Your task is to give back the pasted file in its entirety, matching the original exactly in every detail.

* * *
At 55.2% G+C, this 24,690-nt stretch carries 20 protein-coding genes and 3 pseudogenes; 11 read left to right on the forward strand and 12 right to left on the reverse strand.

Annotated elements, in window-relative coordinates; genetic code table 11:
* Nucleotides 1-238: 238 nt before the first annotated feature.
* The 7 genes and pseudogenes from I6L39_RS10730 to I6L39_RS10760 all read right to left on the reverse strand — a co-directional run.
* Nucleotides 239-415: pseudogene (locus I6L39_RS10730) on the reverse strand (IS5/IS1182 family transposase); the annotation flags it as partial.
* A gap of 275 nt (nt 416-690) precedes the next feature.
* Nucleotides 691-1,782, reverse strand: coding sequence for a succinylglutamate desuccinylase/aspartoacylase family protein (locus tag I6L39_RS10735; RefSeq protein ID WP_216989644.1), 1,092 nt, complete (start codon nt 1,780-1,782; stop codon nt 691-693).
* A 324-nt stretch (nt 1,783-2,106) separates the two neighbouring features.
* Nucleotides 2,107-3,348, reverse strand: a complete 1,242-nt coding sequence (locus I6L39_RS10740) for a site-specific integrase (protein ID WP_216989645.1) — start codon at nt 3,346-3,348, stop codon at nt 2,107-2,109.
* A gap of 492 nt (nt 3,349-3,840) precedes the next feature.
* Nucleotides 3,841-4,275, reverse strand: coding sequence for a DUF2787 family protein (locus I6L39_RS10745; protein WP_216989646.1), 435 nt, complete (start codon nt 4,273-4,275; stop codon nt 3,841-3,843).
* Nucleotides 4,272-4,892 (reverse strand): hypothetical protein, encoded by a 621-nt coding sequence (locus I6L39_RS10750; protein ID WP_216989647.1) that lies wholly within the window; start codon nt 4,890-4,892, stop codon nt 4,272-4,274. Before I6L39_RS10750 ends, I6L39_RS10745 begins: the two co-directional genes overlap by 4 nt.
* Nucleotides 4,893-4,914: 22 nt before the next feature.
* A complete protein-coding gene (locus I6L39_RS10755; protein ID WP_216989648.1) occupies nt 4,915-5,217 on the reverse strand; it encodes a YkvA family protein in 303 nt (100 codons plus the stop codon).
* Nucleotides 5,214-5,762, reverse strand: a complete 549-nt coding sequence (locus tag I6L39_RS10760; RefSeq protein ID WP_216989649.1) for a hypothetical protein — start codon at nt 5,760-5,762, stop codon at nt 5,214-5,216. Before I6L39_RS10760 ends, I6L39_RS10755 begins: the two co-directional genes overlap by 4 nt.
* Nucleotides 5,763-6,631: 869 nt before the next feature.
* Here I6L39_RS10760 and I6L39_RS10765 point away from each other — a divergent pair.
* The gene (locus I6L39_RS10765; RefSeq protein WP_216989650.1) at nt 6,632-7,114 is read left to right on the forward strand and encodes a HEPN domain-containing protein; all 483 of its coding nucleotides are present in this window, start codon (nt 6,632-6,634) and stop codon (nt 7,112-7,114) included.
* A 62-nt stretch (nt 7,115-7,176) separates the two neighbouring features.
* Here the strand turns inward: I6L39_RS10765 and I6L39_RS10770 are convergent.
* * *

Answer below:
At 55.2% G+C, this 24,690-nt stretch carries 20 protein-coding genes and 3 pseudogenes; 11 read left to right on the forward strand and 12 right to left on the reverse strand.

Annotated elements, in window-relative coordinates; genetic code table 11:
* Nucleotides 1-238: 238 nt before the first annotated feature.
* The 7 genes and pseudogenes from I6L39_RS10730 to I6L39_RS10760 all read right to left on the reverse strand — a co-directional run.
* Nucleotides 239-415: pseudogene (locus I6L39_RS10730) on the reverse strand (IS5/IS1182 family transposase); the annotation flags it as partial.
* A gap of 275 nt (nt 416-690) precedes the next feature.
* Nucleotides 691-1,782, reverse strand: coding sequence for a succinylglutamate desuccinylase/aspartoacylase family protein (locus tag I6L39_RS10735; RefSeq protein ID WP_216989644.1), 1,092 nt, complete (start codon nt 1,780-1,782; stop codon nt 691-693).
* A 324-nt stretch (nt 1,783-2,106) separates the two neighbouring features.
* Nucleotides 2,107-3,348, reverse strand: a complete 1,242-nt coding sequence (locus I6L39_RS10740) for a site-specific integrase (protein ID WP_216989645.1) — start codon at nt 3,346-3,348, stop codon at nt 2,107-2,109.
* A gap of 492 nt (nt 3,349-3,840) precedes the next feature.
* Nucleotides 3,841-4,275, reverse strand: coding sequence for a DUF2787 family protein (locus I6L39_RS10745; protein WP_216989646.1), 435 nt, complete (start codon nt 4,273-4,275; stop codon nt 3,841-3,843).
* Nucleotides 4,272-4,892 (reverse strand): hypothetical protein, encoded by a 621-nt coding sequence (locus I6L39_RS10750; protein ID WP_216989647.1) that lies wholly within the window; start codon nt 4,890-4,892, stop codon nt 4,272-4,274. Before I6L39_RS10750 ends, I6L39_RS10745 begins: the two co-directional genes overlap by 4 nt.
* Nucleotides 4,893-4,914: 22 nt before the next feature.
* A complete protein-coding gene (locus I6L39_RS10755; protein ID WP_216989648.1) occupies nt 4,915-5,217 on the reverse strand; it encodes a YkvA family protein in 303 nt (100 codons plus the stop codon).
* Nucleotides 5,214-5,762, reverse strand: a complete 549-nt coding sequence (locus tag I6L39_RS10760; RefSeq protein ID WP_216989649.1) for a hypothetical protein — start codon at nt 5,760-5,762, stop codon at nt 5,214-5,216. Before I6L39_RS10760 ends, I6L39_RS10755 begins: the two co-directional genes overlap by 4 nt.
* Nucleotides 5,763-6,631: 869 nt before the next feature.
* Here I6L39_RS10760 and I6L39_RS10765 point away from each other — a divergent pair.
* The gene (locus I6L39_RS10765; RefSeq protein WP_216989650.1) at nt 6,632-7,114 is read left to right on the forward strand and encodes a HEPN domain-containing protein; all 483 of its coding nucleotides are present in this window, start codon (nt 6,632-6,634) and stop codon (nt 7,112-7,114) included.
* A 62-nt stretch (nt 7,115-7,176) separates the two neighbouring features.
* Here the strand turns inward: I6L39_RS10765 and I6L39_RS10770 are convergent.